Saturday, May 9, 2015

Provincial Center Problems

Living in a provincial center is pretty sweet. I can't go to to yoga or to a swimming pool, but I had French fries and eggs for lunch at Lakatoro's newest restaurant on Monday. That's not half bad. I can always charge my electronics, I can always buy kava, and as of February 15, my water now runs 24 hours a day. SUCCESS.

I do have some minor whingey complaints, that, even as I think of them, strike me as hilarious. They're the Peace Corps-equivalent of saying 'but I don't even like my pony'. The response being, 'dang, you have a horse?' 

1. The bakery in Lakatoro had its oven malfunction! So ... no more bread!!! This is terrible because the bread at Consumer is the greatest bread ever, and local bread can really vary in its quality. For the past week and a half, I haven't been able to eat any, and you know I like my carbs. (For context: on Tongariki, we used to eat bread at Christmas, as a special celebration.)

2. Lately when I've been going out to Tautu or Norsup to drink kava at night, it seems like there are no trucks that leave at convenient times and I'm always waiting like 1/2 an hour for a truck. (Context: yo, on Tongariki, I sometimes waited days for ships. And yet, the 1/2 an hour is still bugging me. I'm getting soft.)

3. The fresh fish that they sell by the market tends to stink up my fridge. (I have a fridge! And ... fresh fish!!)

4. The butchery is always out of mince when I'm craving a burger. (Seriously -- listen to that. What is wrong with me?)

5. Not enough island cabbage! (This one is my own fault.)

Friday, May 8, 2015

What I do with myself

On a normal day, I get up around 6:00 or 6:30. I like to pretend that I'm going to exercise, and if it's sunny, I go for a jog around the football field or jump rope or do yoga at the house. I usually make a pretty big breakfast--something like pancakes, or fried banana or sweet potato. My mom gave me a mini French press for Christmas, and I use it daily. After two years on Tongariki, drinking luke warm or cold instant coffee with powdered milk, hot real coffee with real milk is still wonderful. I like to putz around, straightening the house, listening to podcasts, or I watch an episode of a TV show. I shower with my beautiful shower (running water!!!) and head out the door some time around 8:15 or 8:45.

I get to work about 5 minutes after I leave my house. What I do in the mornings really depends on what we have going on. Some days I have a lot of work to do, as far as getting reports done, or making plans for awareness trips, or working to develop new presentation materials. Some days, I really don't have anything to do, and I go to work in case anything comes up. When there's nothing to do, I read a book or a magazine and hang out in case there's anything going on. Some mornings (like today) I sneak over to the provincial headquarters and use their internet to check Facebook and emails.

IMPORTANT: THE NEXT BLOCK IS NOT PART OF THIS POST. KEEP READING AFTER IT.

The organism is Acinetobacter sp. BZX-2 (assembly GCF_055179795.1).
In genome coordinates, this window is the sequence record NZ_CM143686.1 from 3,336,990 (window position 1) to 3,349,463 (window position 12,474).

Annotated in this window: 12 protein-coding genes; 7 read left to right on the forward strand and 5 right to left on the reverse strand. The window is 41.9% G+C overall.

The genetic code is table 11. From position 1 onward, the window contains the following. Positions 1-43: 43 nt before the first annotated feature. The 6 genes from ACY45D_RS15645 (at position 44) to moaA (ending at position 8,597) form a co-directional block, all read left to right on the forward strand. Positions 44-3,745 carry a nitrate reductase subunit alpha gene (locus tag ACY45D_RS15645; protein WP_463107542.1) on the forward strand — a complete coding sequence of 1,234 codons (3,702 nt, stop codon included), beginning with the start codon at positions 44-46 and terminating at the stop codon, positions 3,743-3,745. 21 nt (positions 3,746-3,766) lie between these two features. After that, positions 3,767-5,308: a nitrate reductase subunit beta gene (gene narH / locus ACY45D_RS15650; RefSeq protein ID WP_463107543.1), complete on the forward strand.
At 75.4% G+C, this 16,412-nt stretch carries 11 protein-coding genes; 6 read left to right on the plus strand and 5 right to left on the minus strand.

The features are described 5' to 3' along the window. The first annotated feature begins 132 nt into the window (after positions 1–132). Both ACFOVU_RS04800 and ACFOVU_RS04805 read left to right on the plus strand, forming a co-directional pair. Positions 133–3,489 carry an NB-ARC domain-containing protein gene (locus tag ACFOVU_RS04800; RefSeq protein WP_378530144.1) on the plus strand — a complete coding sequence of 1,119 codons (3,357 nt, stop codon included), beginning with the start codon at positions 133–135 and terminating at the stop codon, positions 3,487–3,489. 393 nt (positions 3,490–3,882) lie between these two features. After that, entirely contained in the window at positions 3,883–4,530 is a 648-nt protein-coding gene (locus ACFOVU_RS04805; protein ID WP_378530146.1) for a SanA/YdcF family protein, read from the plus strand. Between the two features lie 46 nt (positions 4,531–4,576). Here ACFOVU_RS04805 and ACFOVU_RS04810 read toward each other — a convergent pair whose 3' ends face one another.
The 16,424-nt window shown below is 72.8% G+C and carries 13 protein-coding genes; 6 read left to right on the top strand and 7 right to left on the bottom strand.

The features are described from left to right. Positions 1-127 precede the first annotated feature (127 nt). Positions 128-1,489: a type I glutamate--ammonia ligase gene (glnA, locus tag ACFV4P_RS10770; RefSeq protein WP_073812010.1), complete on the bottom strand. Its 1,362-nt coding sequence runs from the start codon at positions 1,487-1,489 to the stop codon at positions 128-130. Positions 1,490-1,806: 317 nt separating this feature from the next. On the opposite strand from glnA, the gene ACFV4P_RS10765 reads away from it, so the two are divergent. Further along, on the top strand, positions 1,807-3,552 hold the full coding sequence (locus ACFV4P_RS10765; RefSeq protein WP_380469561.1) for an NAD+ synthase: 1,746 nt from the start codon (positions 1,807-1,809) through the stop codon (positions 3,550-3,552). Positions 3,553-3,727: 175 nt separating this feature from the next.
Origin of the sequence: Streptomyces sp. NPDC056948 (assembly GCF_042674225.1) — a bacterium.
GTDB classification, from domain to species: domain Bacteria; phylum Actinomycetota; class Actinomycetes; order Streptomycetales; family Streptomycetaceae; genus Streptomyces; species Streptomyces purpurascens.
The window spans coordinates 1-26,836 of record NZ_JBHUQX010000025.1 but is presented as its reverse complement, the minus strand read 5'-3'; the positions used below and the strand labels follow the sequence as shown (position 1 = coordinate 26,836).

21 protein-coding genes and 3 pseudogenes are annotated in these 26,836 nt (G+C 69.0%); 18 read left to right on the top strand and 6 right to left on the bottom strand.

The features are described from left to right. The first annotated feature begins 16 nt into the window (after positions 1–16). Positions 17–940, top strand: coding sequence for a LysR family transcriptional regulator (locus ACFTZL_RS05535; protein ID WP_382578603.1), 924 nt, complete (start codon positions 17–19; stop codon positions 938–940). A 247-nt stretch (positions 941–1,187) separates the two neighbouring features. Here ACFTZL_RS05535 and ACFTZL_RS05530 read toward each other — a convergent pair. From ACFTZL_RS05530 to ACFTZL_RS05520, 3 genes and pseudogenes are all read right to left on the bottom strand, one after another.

Around 11:30 I leave work. Usually I head to the market to see what there is to see. Sometimes the market is great, with lots of fruits, vegetables, shellfish, crabs, and eggs. Sometimes there's not much there. It's always the luck of the draw, so I try to go every day. I like to keep my house really stocked with fruits and vegetables, because I'm trying to live a healthier life style. On Tongariki, I felt like it was feast or famine as far as fresh greens and fruits went. Either there were none available, or I ate six mango at a time.

After the market, I go home and cook lunch. My lifestyle in Lakatoro feels very civilized, especially since I have a two hour lunch break. That gives you enough time to go shopping, meet a friend, cook, read a book, do some chores ... Whatever needs to be done in the middle of the day. Whenever another Peace Corps is passing through Lakatoro, it's nice to go get lunch with them at one of the stalls, or at least, just hang out for a while and chat and eat an ice cream.

Around 1:30. I head back to the office. It's the same as in the morning. Some days, we have work to do; some days, we don't. I usually head out of work around 4:00 or 4:30, depending on whether or not we're busy. I go home, get my house cleaned up a bit, and figure out what I'm going to do in the afternoon.

If I'm not going to drink kava, and I haven't exercised in the morning, the afternoon is a nice time. It used to be my favorite time to go jogging, but because I live by myself and I like to be back in my house before it's dark, I can't usually jog and drink kava in the same day. If I'm going out for kava by myself, I either go meet up with a friend at a nakamal in Lakatoro, or I head out to see a friend in one of the neighboring villages. If I go to Tautu, usually I just sleep there, but when I go to Norsup, I need to find a truck back at night.

Whatever happens, if I end up at home, I cook myself something and go to bed. When I first came to Malekula, I was eating lots of fried sweet potato and soups. Lately, I've been trying to be a bit more adventurous with cooking and jazz things up a bit. At any rate, I'm usually in bed by about 8:30 or 9. (Yes, I've come to realize that I sleep like 9 or 10 hours a day. It's my favorite thing. Maybe that's why I feel so content in Vanuatu--SUCH AN INCREDIBLE AMOUNT OF DOWNTIME MULTIPLIED BY 10 HOURS OF SLEEP A NIGHT.)